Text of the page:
NoSQL vs SQL: Demystifying NoSQL Databases 1

There’s a lot of talk about NoSQL being the database of the future. Let’s take a look at NoSQL vs SQL databases, and what the differences are, use cases, and why you would use one over the other. Relational SQL databases have been the default database type for many years, but NoSQL offers a few additional options that fit well in many use cases. This article will dive into the specifics of what NoSQL databases offer, and what the differences are between NoSQL and SQL databases. Let’s dig in and demystify the NoSQL vs SQL database debate!

What is NoSQL?

In recent years, there’s been increasing amounts of discussion about NoSQL databases. One of the big reason for this is that the massive, Internet scale websites like Facebook, Twitter, Netflix, and many others rely on NoSQL databases heavily. NoSQL databases are part of what enables them to handle the massive, Internet scale level of traffic and users. These are generally use cases where an application built with Relational SQL databases can’t handle the amount of load with adequate performance.

NoSQL databases are non-relational databases that store data in a manner different than traditional Relational SQL databases

While the term “NoSQL” is relatively new in the industry, these types of databases were first created in the late 1960’s. It wasn’t until the early 2000’s they started being called “NoSQL” after Carlo Strozzi first coined the term in 1998 and then Johan Oskarsson and other stated using the term again in early 2009. His original definition of NoSQL was a database that did not support the SQL (Structured Query Language) query language interface.

While the term NoSQL first represented databases that didn’t support SQL, this isn’t really the definition today. Modern NoSQL databases are often more like “Not only SQL” databases, as many of them do support a SQL language subset for querying data, even though they do not store the data in a relational manner.

NoSQL databases are non-relational databases that store data in a manner different than traditional Relational SQL databases; such as SQL Server or Oracle. Some NoSQL databases support using a SQL language syntax for querying, so the term “NoREL” (aka No Relational) is probably more appropriate for the NoSQL databases available today.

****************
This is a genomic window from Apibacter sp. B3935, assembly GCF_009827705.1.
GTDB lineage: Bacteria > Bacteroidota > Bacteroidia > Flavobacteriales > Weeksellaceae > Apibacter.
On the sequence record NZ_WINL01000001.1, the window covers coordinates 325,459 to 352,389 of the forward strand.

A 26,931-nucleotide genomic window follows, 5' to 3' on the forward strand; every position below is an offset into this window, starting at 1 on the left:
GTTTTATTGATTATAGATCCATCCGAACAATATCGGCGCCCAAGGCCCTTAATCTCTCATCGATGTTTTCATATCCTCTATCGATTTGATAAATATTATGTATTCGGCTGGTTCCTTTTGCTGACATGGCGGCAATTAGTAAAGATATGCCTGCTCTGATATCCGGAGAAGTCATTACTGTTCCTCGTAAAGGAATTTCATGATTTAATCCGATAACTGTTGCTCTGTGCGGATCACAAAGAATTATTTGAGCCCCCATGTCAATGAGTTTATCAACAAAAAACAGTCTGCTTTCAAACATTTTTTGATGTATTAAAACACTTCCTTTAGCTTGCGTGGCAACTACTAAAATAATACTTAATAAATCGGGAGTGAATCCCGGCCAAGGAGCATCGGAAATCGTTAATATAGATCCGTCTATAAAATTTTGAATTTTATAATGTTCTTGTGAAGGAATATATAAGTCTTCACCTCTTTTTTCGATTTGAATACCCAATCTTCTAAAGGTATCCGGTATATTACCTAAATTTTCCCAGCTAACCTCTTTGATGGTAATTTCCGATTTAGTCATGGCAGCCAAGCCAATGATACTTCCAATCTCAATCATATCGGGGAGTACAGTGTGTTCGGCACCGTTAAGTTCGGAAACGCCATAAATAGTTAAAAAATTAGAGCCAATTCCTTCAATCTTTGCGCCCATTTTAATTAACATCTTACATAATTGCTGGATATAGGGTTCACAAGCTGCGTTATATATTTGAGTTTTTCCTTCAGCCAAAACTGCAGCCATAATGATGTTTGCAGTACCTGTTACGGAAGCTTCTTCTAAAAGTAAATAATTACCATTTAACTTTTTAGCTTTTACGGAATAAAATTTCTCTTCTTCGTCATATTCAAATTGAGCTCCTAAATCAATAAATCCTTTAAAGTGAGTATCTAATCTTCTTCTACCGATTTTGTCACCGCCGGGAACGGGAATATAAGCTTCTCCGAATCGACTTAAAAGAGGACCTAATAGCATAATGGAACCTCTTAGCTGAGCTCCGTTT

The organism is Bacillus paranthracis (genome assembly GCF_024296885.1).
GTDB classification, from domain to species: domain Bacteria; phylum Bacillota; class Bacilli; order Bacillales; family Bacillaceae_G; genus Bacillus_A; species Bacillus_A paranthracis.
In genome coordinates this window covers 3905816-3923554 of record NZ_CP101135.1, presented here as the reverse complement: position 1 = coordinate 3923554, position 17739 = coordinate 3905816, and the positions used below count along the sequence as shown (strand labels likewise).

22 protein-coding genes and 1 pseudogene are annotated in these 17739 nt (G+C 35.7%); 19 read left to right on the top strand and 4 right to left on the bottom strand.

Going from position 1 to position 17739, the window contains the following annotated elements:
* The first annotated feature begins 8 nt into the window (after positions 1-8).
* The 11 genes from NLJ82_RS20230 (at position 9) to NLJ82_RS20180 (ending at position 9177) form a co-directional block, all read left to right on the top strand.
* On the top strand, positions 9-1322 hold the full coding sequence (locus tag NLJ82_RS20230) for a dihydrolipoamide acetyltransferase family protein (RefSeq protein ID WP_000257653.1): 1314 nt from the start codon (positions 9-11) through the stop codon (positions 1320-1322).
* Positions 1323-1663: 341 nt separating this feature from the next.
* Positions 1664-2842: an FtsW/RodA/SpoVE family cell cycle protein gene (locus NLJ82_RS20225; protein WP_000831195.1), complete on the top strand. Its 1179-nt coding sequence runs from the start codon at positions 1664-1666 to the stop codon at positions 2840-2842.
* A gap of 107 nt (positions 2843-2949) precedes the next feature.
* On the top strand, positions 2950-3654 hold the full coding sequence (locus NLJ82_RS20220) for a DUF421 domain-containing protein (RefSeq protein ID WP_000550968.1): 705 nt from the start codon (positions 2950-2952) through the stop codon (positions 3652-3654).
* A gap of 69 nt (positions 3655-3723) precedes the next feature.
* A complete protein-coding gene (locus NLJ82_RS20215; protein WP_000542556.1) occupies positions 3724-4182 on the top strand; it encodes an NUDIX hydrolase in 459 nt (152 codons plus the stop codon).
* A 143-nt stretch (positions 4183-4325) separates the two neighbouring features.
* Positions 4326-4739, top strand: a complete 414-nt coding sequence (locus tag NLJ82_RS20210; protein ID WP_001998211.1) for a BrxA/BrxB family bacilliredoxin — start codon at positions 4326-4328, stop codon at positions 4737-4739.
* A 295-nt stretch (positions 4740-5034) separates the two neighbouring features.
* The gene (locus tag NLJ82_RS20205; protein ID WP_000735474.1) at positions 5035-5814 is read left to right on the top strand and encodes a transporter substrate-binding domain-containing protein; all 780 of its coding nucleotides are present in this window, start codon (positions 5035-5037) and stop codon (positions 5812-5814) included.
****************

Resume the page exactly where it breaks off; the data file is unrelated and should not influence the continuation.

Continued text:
One of the key aspects to NoSQL databases that is different than traditional SQL databases or relational databases is the method of how data is organized into the database. In relational SQL databases, you store the data in a normalized manner that is optimized for storage, and then you use the SQL language to query that data across table relationships.

In NoSQL databases, data is stored in a manner that optimizes for how the data will be queried. This means there can and generally will be data duplication or de-normalization. This is done so queries are fast, and data writes are performed asynchronously so multiple data collections can be kept in synchronization by replicating the data out across the NoSQL database cluster.

In NoSQL databases, data is stored in a manner that optimizes for how the data will be queried.

Keep in mind that a full database server isn’t needed to use NoSQL to store and query data. If you look at the most basic level of what NoSQL means, then you can see that storing data in a JSON or XML file, opening that file, modifying data, and saving the file is still considered NoSQL. You aren’t using the SQL query language and the data is stored in a non-relational manner. Sometimes you can even get a lot of great performance out of this simple data storage / retrieval method. However, most cases you’ll be using a full NoSQL database server as it will offer you many benefits in addition to fast data access.

NoSQL vs SQL Databases

There are a few differences between NoSQL and SQL databases. The initial differences are how the data is stored and queried. There are many other differences between the two database types. These differences can also vary depending on which SQL and NoSQL databases you’re comparing against each other.